Britain leads the world again…
(Indeed it seems important to some that we are “world leaders” in this type of surveillance at least.)
The police are to expand a car surveillance operation that will allow them to record and store details of millions of daily journeys for up to five years, the Guardian has learned.
A national network of roadside cameras will be able to “read” 50m licence plates a day, enabling officers to reconstruct the journeys of motorists.
Police have been encouraged to “fully and strategically exploit” the database, which is already recording the whereabouts of 10 million drivers a day, during investigations ranging from counter-terrorism to low-level crime.
But it has raised concerns from civil rights campaigners, who question whether the details should be kept for so long, and want clearer guidance on who might have access to the material.
The project relies on automatic number plate recognition (ANPR) cameras to pinpoint the precise time and location of all vehicles on the road. Senior officers had promised the data would be stored for two years. But responding to inquiries under the Freedom of Information Act, the Home Office has admitted the data is now being kept for five years.
By the way, as far as I know there is no statutory basis for any of this. That is, there is no legislation, having been passed after debates in Parliament, allowing it to exist. On what basis, I wonder, is this sort of deployment allowed?
Thousands of CCTV cameras across the country have been converted to read ANPR data, capturing people’s movements in cars on motorways, main roads, airports and town centres.
Local authorities have since adapted their own CCTV systems to capture licence plates on behalf of police, massively expanding the network of available cameras. Mobile cameras have been installed in patrol cars and unmarked vehicles parked by the side of roads.
Police helicopters have been equipped with infrared cameras that can read licence plates from 610 metres (2,000ft).
I’m not bothered by that in itself, as they aren’t generally going to fly those expensive vehicles just for the sake of it but rather for targetted investigations, searches and so on. What matters is the data that is stored, how long it is stored, and who can access it.
In four months’ time, when a nationwide network of cameras is fully operational, the National ANPR Data Centre in Hendon, north London, will record up to 50m licence plates a day.
The Home Office said in a letter that the Hendon database would “store all ANPR captured data for five years”. The photograph of a person’s licence plate will, in most cases, be stored for one year.
Human rights group Privacy International last night described the five-year record of people’s car journeys “unnecessary and disproportionate”, and said it had lodged an official complaint with the Information Commissioner’s Office (ICO), the government’s data watchdog.
In a statement, the ICO said it would take the complaint “seriously” and would be contacting police “to discuss proposed data retention periods”. “Prolonged retention would need to be clearly justified based on continuing value not on the mere chance it may come in useful,” it said.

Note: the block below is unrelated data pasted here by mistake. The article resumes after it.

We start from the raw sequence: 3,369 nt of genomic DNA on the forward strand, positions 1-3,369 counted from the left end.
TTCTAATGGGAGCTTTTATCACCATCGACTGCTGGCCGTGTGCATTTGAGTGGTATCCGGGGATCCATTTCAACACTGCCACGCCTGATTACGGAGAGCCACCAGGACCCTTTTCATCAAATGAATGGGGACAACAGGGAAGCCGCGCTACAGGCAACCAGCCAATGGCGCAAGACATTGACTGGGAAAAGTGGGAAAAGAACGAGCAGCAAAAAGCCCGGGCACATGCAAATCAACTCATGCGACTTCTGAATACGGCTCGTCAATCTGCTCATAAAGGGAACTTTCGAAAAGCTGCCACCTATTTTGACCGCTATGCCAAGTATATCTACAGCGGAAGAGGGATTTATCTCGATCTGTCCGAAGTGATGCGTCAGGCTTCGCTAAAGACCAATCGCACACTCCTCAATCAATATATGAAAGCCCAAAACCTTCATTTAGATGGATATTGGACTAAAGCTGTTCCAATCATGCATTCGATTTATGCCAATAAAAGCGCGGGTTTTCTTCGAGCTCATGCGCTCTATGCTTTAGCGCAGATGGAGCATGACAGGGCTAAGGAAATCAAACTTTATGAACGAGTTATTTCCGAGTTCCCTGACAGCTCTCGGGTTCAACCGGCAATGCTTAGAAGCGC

Quite, just what is the proportionate reason for storing it for five years?
In 2005 the government invested £32m to develop the ANPR data-sharing programme after police concluded that road traffic cameras could
be used for counter-terrorism and everyday criminal investigations. Senior police officers have said they intend the database to be integrated into “mainstream policing”.
Half of all police forces in England and Wales have now been connected to the network, reading between 8 and 10m licence plates a day. The Association of Chief Police Officers (Acpo) said the database would be linked to ANPR systems run by all but two police forces by the end of the year. The database will be able to store as many as 18 bn licence plate sightings in 2009.
The Acpo ANPR strategy document, obtained under the Freedom of Information Act,
– which the Guardian hasn’t seen fit to share or link to, it seems –
envisages the database will be used at all levels of policing. The document, which sets policy up until 2010, states that police forces should “fully and strategically exploit” the database.
Officers can access the database to find uninsured cars, locate illegal “duplicate” licence plates and track the movements of criminals. The Acpo adds that the database will “deter criminals through increased likelihood of detection”.
“Experience has shown there are very strong links between illegal use of motor vehicles on the road and other types of serious crime,” said Merseyside Police’s Assistant Chief Constable, Simon Byrne, who leads Acpo’s ANPR policy.
The director of Privacy International, Simon Davies, said last night the database would give police “extraordinary powers of surveillance”. “This would never be allowed in any other democratic country,” he said. “This is possibly one of the most valuable reserves of data imaginable.”
Peter Fry, of the CCTV User group, said that licence plate images captured by CCTV are generally retained for 31 days. “There’s not a great deal of logic to explain keeping the same images for five years,” he said.
Not a “great deal of logic”? Surely not?
Where are we going with this, and where do we want to end up?